sudo apt install autoconf autotools-dev automake
sudo apt install libsdl1.2-dev libncurses-dev
tar xvf dosbox-0.74-3.tar.gz
cd dosbox-0.74-3/
./configure --enable-debug=heavy
sudo make install

By default, the binary is installed into /usr/local/bin. I renamed my binary to dosbox-debug to distinguish it from the standard version:

sudo mv /usr/local/bin/dosbox /usr/local/bin/dosbox-debug
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Setting up a cyber lab

It is a good idea to be careful when deploying an unknown virtual machine created by someone else. We should not allow it access to the Internet or our local network. In this article I will describe the steps I take to achieve this.


My virtualisation platform of choice is VirtualBox - it is simple to set up, easy to use, and open source. VirtualBox supports importing machines using the Open Virtualization Format (OVF). VirtualBox offers an 'Internal Network' which is completely isolated from the host network environment. We shall connect any unknown virtual machines to this internal network.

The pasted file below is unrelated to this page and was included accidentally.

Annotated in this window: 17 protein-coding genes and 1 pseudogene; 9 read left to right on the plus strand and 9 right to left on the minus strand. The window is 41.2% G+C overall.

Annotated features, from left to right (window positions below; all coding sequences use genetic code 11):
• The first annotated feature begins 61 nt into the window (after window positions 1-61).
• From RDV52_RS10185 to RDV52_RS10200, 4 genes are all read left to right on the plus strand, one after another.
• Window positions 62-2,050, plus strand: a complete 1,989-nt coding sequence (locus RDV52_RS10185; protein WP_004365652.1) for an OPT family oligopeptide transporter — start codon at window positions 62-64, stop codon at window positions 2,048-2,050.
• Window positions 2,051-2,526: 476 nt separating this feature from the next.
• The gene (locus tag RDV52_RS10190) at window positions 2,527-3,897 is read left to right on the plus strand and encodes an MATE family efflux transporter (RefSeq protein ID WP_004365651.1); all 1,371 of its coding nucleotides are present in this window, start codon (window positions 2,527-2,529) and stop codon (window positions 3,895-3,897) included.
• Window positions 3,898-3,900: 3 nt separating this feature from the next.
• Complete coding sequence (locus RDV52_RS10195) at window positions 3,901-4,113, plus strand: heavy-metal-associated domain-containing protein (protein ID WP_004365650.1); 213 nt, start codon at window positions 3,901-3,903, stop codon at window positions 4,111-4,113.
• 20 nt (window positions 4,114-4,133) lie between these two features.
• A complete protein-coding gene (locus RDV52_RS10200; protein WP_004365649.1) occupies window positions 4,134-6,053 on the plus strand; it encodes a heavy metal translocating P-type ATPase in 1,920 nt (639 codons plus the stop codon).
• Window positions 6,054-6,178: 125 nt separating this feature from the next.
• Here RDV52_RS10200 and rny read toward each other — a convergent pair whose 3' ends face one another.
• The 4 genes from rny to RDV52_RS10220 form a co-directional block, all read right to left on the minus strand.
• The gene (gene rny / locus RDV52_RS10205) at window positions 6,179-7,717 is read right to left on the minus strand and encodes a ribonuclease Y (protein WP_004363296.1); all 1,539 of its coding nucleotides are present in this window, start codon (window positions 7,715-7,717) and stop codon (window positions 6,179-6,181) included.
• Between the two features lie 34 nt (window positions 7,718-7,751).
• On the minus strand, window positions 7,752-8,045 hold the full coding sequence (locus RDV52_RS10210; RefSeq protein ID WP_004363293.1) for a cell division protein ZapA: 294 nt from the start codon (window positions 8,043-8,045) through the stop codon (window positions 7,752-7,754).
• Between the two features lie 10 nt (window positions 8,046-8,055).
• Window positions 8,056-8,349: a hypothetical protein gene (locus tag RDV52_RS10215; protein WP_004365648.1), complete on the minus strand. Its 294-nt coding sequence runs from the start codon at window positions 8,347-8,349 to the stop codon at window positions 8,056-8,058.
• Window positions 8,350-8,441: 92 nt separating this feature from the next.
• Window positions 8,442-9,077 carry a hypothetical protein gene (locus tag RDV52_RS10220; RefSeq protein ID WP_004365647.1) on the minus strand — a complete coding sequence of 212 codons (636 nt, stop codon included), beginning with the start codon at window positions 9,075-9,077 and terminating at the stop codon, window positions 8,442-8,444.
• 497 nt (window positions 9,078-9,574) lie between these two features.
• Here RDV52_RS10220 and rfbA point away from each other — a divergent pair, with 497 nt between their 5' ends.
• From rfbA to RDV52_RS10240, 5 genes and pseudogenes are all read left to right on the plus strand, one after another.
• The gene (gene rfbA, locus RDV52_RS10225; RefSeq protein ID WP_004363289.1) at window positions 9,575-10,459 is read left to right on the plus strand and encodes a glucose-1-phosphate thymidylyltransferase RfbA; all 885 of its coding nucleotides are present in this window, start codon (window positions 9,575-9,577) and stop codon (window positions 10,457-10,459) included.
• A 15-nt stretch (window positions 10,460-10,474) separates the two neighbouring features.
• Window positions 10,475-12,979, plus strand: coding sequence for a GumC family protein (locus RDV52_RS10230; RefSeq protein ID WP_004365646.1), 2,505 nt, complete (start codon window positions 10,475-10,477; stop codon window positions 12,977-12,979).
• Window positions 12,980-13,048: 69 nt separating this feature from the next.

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Plans for the year ahead - 2021

No can argue it's been an easy year, for now let's think about our plans for the year to come.

I have set some simple goals for 2021:

  • Become more active on the Stack Exchange network
  • Learn as much as possible about cyber security
  • Finish my PC emulator and release it to the public
  • Increase the frequency of my blog posts

Resize an NTFS partition using Linux

Today I spent some time resizing an existing ntfs partition, in order to make space for an LFS build.